Knowledge of racism’s impact on health is key for physicians to intervene, study finds

This study suggests that the more knowledgeable we are about the effects of racism, the more we are likely to take a risk and intervene when we see racism.

Sherri-Ann Burnett-Bowie, MD, MPH
Chair, Diversity & Inclusion Board, Department of Medicine, Massachusetts General Hospital

BOSTON — The more strongly physicians and medical researchers believe that racism negatively affects health, the more likely they are to intervene when they observe a racist encounter or policy, according to a new study published in the Journal of General Internal Medicine. Based on anonymous survey responses from 948 trainee and faculty members of the Department of Medicine (DOM) at Massachusetts General Hospital (MGH), the researchers found that attitudes about racism predicted an individual’s willingness to act against observed racial incidents, whether overt or covert, or call attention to policies or procedures that reinforce racism.

“In the context of the COVID-19 pandemic, which disproportionately affected minority communities, and the recent national discussion on racial justice, we felt it was important to understand the attitudes and actions of our DOM trainees and faculty related to racism,” says lead author Sherri-Ann Burnett-Bowie, MD, MPH, chair of the Diversity & Inclusion Board in the Mass General Department of Medicine. “Medical communities must be actively involved in promoting racial equity in health care and engaging in anti-racism efforts to improve our patients’ health. This research informed the DOM’s anti-racism strategy and can inform other medical institutions’ efforts.”

The survey asked questions that assessed respondents’ attitudes about the effects of racism on health or in society and how they responded when they observed overt or covert racist behavior in the hospital or became aware of a policy that reinforced racism. 

A majority of respondents recognized the impact of racism on both society and health, although levels of endorsement were lower in some groups, including older individuals and men. Fewer than half of respondents, however, had spoken up when they witnessed a racist encounter or became aware of a policy that reinforced racism. Those individuals most likely to intervene upon observing a racist act or policy were those who most strongly endorsed the impact of racism on health. “This study suggests that the more knowledgeable we are about the effects of racism, the more we are likely to take a risk and intervene when we see racism,” says Burnett-Bowie.

Individuals over the age of 50 were also more likely to confront either the source of a racist encounter or to talk to hospital leadership. Trainees in their twenties, who may feel more vulnerable as they are starting their medical careers, were more hesitant to report racism or confront it. “Bystanders have the ability to be part of the solution by reporting racist episodes or policies,” says Burnett-Bowie. “We need to do a better job providing individuals with the skills needed to respond to racism. It’s also important to create safe spaces for trainees to share their experiences and observations and to give people clear reminders that they will be supported if they report.”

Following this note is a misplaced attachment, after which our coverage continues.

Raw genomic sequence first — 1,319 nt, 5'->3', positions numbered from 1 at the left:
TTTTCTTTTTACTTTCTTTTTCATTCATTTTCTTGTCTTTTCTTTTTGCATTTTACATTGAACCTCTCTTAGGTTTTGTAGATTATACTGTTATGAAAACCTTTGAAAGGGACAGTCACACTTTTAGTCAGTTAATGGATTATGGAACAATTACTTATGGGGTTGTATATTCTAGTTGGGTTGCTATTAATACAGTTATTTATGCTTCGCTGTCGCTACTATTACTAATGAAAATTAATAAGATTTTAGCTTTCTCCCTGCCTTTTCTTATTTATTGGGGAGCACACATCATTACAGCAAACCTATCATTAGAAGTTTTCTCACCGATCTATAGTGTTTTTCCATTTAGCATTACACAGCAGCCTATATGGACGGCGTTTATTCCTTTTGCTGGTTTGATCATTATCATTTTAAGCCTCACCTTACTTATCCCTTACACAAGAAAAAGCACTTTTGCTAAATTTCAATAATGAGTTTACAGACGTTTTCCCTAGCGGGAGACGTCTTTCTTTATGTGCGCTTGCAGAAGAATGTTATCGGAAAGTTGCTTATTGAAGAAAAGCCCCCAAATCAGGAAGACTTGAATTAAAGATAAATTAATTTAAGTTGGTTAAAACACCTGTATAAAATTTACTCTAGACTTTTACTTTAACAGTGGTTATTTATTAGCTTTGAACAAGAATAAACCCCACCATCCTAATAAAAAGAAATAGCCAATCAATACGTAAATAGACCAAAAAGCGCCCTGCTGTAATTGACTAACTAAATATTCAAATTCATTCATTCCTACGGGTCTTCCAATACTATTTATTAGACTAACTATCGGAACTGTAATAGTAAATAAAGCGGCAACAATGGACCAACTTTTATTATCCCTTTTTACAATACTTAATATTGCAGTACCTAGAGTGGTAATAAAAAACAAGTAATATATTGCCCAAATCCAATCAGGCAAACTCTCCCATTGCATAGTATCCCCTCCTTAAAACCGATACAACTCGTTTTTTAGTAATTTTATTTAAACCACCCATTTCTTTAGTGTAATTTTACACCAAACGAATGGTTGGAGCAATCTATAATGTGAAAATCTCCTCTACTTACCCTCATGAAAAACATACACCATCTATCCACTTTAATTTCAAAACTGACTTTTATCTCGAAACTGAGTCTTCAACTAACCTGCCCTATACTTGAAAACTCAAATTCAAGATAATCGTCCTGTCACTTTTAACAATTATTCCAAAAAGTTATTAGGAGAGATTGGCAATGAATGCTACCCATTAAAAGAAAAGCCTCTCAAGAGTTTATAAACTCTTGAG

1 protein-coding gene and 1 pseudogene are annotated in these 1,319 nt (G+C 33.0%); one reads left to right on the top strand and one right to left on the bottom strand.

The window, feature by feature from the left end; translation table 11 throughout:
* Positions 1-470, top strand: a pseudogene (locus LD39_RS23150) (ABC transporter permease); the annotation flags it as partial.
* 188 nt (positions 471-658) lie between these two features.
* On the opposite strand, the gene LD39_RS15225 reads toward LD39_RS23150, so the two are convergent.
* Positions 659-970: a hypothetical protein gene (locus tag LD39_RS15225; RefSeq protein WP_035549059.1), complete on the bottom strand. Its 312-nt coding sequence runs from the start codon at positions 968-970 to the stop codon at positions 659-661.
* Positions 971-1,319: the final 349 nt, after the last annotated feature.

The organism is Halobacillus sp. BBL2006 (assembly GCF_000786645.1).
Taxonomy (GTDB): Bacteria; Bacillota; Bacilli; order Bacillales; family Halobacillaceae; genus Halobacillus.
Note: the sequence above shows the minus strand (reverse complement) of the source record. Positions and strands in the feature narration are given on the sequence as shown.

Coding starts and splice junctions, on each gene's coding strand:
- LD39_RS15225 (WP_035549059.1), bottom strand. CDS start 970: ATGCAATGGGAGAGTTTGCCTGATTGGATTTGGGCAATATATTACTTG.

The research also highlighted shortcomings in some health care providers’ knowledge about racism’s specific effects on health, such as the undertreatment of pain in Black patients or the persistent high rates of maternal mortality in Black women. “That some respondents weren’t aware of the realities of how racism presents in medicine reflects the gap in how we discuss these topics with trainees and faculty,” says Burnett-Bowie.

The researchers hope their study will help providers and researchers “take the blinders off” in acknowledging the impact of racial bias on health and the effects of structural racism. “Addressing racism in medical settings requires ongoing conversations about the significant health consequences associated with racism,” says Burnett-Bowie. In the future, the researchers hope to survey members of the DOM to determine which of several anti-racism initiatives are most effective in combatting racism in health care.

“I’m very grateful to the members of the Department of Medicine who participated in this research and engaged in a conversation that isn’t easy to have,” says Burnett-Bowie. She also acknowledged the contributions of senior author Katrina Armstrong, MD, MSCE, the outgoing chair of Medicine at MGH. “Dr. Armstrong has been a tremendous advocate for equity and anti-racism in our department, and I’m excited to continue building on her efforts.”

Burnett-Bowie is associate director of the MGH Center for Diversity and Inclusion and assistant professor of Medicine at Harvard Medical School (HMS). Other key authors are Jessica Zeidman, MD, primary care program director in the DOM and instructor in Medicine at HMS; Aisha James, MD, MEd, director of racial justice in medicine in the DOM and instructor in Medicine and Pediatrics at HMS; and Katrina Armstrong, MD, MSCE, physician-in-chief in the DOM at MGH and professor of Medicine at HMS.

About the Massachusetts General HospitalMassachusetts General Hospital, founded in 1811, is the original and largest teaching hospital of Harvard Medical School. The Mass General Research Institute conducts the largest hospital-based research program in the nation, with annual research operations of more than $1 billion and comprises more than 9,500 researchers working across more than 30 institutes, centers and departments. In August 2021, Mass General was named #5 in the U.S. News & World Report list of “America’s Best Hospitals.”

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